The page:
The thing is, I’ve always felt a bit limited within that typical 4/4 house and techno music. I always wanted to make something more intense and lean towards the harmonic and cinematic, even take a bit of influence from Nils Frahm and that kinda neo classical music, but without losing that subversive edge that dance music has. And then I started this piece as a downtempo listening track, but amazingly as it developed, it seemed to be very versatile and ALSO work on the dancefloor. So it’s a 5 minute really thoughtful electronica track, with a poppy element in the melodies, and then it kicks down into a really cool bassline that ALWAYS gets hands in the air, whenever I play it. I used to open my sets with it, and that worked really well, but lately I’ve been closing with it instead and that works an absolute charm! Ive never been free enough, creatively, to work with this kinda format – 9 minute arrangements that only drop at 5 mins, but man it feels too good.

A big part of the ‘Is That You?’ concept is the video. It just so happens that my grandmother has a multi decade career in making costumes and puppets and even in Jim Henson type animatronics, like the kind you see in Netflix’s Dark Crystal. And even before Netflix announced they were going to remake it, we had an idea to do a sorta Jim Henson puppet style series of videos for some Swoon records. We wanted to build a cool character who embodied the song, and really made you feel the emotion in the song, but was also completely ridiculous, and make the movement very quirky and create a superposition of a legit piece of art with the completely ridiculous puppet moving in a way that is so unrealistic that it actually becomes believable. We took influence from shows like ‘The Muppets’ and even older puppet characters from the 1940s. The fascinating part of this is, the puppet has a fixed expression on his face and any emotion you think he is experiencing is being projected on him, by you. I mean not to get too deep about it, but it’s an interesting thing humans do where we anthropomorphize and project our emotions onto animals or inanimate objects and this story and character, in particular, seems to elicit a lot of that, and is cool to watch from that perspective. The whole video was shot on a set that is 1m x 1m big, made entirely of paper mache, by my gran top to bottom. And we shot it in one day, just being completely silly. I just love the little dude so much! He makes it so relatable. It feels nice to be putting out something that i actually consider to be some form of visual art.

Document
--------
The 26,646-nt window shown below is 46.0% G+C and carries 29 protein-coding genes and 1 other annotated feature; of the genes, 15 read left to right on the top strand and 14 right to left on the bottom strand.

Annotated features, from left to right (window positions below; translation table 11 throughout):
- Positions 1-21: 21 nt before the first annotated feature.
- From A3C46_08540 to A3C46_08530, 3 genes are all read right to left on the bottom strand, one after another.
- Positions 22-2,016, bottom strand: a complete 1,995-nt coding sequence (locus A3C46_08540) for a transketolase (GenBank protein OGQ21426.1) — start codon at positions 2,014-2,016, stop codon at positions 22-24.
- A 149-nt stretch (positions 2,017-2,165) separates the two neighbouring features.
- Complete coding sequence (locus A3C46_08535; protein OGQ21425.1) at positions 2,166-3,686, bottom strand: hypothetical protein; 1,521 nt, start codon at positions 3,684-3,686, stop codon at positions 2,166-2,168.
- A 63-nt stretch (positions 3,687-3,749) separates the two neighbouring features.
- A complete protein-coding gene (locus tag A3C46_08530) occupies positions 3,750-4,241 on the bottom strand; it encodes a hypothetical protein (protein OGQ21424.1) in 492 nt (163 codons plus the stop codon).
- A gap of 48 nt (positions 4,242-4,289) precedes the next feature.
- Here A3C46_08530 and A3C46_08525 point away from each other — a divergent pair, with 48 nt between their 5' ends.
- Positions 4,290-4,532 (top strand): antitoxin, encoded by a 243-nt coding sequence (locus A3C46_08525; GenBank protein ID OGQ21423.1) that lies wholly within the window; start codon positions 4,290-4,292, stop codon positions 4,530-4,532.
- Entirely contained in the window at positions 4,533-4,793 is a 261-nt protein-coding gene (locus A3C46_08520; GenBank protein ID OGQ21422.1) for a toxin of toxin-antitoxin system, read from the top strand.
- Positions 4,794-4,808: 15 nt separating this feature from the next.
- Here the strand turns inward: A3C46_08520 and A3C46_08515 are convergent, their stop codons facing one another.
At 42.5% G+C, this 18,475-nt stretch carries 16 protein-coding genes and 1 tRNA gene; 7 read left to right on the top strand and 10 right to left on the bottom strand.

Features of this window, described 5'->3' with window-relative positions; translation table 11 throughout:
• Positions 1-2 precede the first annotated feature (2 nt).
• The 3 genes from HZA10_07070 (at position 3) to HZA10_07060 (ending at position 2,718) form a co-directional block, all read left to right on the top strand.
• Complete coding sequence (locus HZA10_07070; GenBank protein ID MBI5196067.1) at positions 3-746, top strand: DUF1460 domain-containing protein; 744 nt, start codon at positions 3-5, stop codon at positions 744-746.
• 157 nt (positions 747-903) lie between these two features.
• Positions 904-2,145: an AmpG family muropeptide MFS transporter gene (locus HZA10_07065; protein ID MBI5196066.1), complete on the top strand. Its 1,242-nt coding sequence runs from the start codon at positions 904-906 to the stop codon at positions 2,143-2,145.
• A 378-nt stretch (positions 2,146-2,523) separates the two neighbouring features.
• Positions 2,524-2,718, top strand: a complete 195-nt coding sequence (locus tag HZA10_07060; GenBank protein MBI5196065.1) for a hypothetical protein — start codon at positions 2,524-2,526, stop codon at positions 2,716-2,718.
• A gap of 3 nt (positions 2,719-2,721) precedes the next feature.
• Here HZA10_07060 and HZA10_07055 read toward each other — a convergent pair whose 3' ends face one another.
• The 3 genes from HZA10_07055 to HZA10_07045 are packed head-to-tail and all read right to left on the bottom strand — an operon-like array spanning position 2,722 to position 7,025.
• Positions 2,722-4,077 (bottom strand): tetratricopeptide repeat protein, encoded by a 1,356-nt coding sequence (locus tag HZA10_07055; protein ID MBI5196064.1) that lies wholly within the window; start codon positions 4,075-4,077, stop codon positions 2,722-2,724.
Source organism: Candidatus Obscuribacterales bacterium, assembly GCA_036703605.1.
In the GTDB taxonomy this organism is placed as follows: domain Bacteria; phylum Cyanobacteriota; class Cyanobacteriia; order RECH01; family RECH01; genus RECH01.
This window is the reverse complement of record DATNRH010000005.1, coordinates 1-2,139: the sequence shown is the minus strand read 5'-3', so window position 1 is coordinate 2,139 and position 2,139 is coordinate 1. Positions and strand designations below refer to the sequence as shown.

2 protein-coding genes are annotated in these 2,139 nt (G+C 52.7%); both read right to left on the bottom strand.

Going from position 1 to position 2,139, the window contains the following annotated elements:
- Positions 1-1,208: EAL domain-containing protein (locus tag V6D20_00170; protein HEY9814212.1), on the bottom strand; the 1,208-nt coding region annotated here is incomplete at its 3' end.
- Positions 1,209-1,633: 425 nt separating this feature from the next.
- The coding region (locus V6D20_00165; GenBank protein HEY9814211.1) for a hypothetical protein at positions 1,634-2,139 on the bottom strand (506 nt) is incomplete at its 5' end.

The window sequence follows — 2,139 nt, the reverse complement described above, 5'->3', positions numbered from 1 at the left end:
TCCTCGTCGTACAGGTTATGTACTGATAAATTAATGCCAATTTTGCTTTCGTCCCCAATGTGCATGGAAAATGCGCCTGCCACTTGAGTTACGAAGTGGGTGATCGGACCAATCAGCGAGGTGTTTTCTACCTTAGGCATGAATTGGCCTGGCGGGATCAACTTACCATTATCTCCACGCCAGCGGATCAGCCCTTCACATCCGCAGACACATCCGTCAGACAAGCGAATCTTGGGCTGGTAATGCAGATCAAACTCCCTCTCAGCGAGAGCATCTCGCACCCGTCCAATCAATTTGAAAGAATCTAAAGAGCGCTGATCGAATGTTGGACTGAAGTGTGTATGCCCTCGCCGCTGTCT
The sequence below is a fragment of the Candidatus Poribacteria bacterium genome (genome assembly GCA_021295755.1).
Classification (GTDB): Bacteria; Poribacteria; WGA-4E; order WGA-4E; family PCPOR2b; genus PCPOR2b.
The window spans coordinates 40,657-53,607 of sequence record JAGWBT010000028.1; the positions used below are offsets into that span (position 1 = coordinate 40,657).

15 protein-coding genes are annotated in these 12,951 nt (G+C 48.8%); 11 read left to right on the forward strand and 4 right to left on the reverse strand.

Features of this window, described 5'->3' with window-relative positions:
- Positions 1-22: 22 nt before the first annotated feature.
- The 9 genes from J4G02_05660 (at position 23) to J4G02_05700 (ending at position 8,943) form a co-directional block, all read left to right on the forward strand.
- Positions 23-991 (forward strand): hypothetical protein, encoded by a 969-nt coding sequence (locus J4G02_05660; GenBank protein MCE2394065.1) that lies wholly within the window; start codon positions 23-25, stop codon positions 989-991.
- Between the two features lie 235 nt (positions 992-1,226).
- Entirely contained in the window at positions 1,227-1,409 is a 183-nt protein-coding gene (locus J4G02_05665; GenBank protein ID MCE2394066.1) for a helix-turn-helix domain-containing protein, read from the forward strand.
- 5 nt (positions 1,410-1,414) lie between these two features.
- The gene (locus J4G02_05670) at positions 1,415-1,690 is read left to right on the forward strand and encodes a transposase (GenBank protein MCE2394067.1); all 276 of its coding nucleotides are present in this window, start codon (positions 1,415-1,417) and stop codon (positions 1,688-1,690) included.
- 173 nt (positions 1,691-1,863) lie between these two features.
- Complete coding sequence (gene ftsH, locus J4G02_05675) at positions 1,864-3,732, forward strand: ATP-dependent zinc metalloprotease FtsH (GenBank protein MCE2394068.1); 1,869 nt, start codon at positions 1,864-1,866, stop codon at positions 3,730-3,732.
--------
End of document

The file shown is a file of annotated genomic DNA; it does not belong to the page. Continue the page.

Your next record ‘Find Me Another’ is a more club oriented track on Get Physical, a label with which you have a long history. Can you talk to us about that release?

Well one influence I did absorb from being in Africa is a love of the more soulful deep house sounds of yesteryear. I haven’t dabbled in that sound for a while, and it was nice to get back to my roots and write a 120bpm song that is just made for a small, sweaty basement, or a mid sized room of 500 people losing their minds. This track is all about vocals and baselines and its refreshing to write something so stripped down and has a sorta old school soulful feel of the vocal. Definitely a huge track in my sets as well. It’s out this week Friday actually, check out the latest edition of Get Physical Radio for a cheeky teaser.

What are your favourite pieces of studio equipment right now?